# Timeline of scientific computing

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The following is a timeline of scientific computing, also known as computational science.

## 1930s

This decade marks the first major strides to a modern computer, and hence the start of the modern era.

## 1940s

• 1947 – Metropolis algorithm for Monte Carlo simulation (named one of the top-10 algorithms of the 20th century) [25] invented at Los Alamos by von Neumann, Ulam and Metropolis. [26] [27] [28]
• George Dantzig introduces the simplex method (named one of the top 10 algorithms of the 20th century) [25] in 1947. [29]
• Ulam and von Neumann introduce the notion of cellular automata. [30]
• Turing formulated the LU decomposition method. [31]
• A. W. H. Phillips invents the MONIAC hydraulic computer at LSE, better known as "Phillips Hydraulic Computer". [32] [33]
• First hydro simulations occurred at Los Alamos. [34] [35]

## Related Research Articles

John von Neumann was a Hungarian-American mathematician, physicist, computer scientist, engineer and polymath. He was regarded as having perhaps the widest coverage of any mathematician of his time and was said to have been "the last representative of the great mathematicians who were equally at home in both pure and applied mathematics". He integrated pure and applied sciences.

Stanisław Marcin Ulam was a Polish-American mathematician and nuclear physicist. He participated in the Manhattan Project, originated the Teller–Ulam design of thermonuclear weapons, discovered the concept of the cellular automaton, invented the Monte Carlo method of computation, and suggested nuclear pulse propulsion. In pure and applied mathematics, he proved some theorems and proposed several conjectures.

Monte Carlo methods, or Monte Carlo experiments, are a broad class of computational algorithms that rely on repeated random sampling to obtain numerical results. The underlying concept is to use randomness to solve problems that might be deterministic in principle. They are often used in physical and mathematical problems and are most useful when it is difficult or impossible to use other approaches. Monte Carlo methods are mainly used in three problem classes: optimization, numerical integration, and generating draws from a probability distribution.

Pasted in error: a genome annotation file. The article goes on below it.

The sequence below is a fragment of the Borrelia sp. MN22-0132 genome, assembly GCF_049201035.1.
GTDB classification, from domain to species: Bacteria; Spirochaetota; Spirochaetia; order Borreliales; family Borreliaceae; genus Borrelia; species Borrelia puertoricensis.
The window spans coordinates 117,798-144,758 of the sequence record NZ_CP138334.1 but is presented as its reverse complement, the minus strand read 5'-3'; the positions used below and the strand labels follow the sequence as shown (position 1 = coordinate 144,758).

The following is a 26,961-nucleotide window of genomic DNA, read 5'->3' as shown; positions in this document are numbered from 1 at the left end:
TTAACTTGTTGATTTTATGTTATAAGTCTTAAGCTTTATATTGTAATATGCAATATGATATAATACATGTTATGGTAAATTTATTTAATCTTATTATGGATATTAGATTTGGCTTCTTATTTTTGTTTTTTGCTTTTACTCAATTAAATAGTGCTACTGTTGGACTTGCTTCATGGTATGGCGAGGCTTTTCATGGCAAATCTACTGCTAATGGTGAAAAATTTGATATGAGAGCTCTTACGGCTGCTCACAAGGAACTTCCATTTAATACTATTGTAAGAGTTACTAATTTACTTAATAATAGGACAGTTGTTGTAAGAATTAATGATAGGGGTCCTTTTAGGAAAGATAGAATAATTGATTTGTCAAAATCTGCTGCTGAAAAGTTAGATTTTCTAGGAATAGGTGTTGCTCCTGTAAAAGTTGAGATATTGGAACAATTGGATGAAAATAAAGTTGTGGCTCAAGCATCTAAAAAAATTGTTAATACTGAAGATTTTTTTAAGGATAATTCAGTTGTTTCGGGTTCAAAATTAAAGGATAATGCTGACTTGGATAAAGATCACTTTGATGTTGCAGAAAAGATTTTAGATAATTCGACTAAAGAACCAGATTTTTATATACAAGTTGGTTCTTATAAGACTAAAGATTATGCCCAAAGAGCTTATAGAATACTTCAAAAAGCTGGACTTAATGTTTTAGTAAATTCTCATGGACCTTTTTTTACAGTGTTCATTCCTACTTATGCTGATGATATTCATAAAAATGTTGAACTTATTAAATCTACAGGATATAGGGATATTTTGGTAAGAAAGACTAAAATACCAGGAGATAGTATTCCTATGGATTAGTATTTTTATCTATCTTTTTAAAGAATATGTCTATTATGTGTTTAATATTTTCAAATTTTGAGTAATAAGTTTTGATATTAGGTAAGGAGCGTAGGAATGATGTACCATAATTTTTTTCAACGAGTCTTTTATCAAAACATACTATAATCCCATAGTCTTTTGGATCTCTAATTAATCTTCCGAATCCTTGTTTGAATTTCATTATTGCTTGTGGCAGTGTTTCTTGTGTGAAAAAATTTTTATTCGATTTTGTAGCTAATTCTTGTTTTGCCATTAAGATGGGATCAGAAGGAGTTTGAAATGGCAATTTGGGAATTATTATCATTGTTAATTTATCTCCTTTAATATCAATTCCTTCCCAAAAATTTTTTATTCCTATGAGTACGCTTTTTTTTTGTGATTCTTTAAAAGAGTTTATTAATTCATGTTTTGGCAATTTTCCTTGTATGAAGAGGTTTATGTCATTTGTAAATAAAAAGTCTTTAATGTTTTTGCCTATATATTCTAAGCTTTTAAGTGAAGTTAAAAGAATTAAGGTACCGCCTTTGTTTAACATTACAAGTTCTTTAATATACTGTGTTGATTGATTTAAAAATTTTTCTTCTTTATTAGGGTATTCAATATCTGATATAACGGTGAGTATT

Computational physics is the study and implementation of numerical analysis to solve problems in physics. Historically, computational physics was the first application of modern computers in science, and is now a subset of computational science. It is sometimes regarded as a subdiscipline of theoretical physics, but others consider it an intermediate branch between theoretical and experimental physics - an area of study which supplements both theory and experiment.

The MANIAC I was an early computer built under the direction of Nicholas Metropolis at the Los Alamos Scientific Laboratory. It was based on the von Neumann architecture of the IAS, developed by John von Neumann. As with all computers of its era, it was a one-of-a-kind machine that could not exchange programs with other computers. Metropolis chose the name MANIAC in the hope of stopping the rash of silly acronyms for machine names, although von Neumann may have suggested the name to him.

Computational fluid dynamics (CFD) is a branch of fluid mechanics that uses numerical analysis and data structures to analyze and solve problems that involve fluid flows. Computers are used to perform the calculations required to simulate the free-stream flow of the fluid, and the interaction of the fluid with surfaces defined by boundary conditions. With high-speed supercomputers, better solutions can be achieved, and are often required to solve the largest and most complex problems. Ongoing research yields software that improves the accuracy and speed of complex simulation scenarios such as transonic or turbulent flows. Initial validation of such software is typically performed using experimental apparatus such as wind tunnels. In addition, previously performed analytical or empirical analysis of a particular problem can be used for comparison. A final validation is often performed using full-scale testing, such as flight tests.

Nicholas Constantine Metropolis was a Greek-American physicist.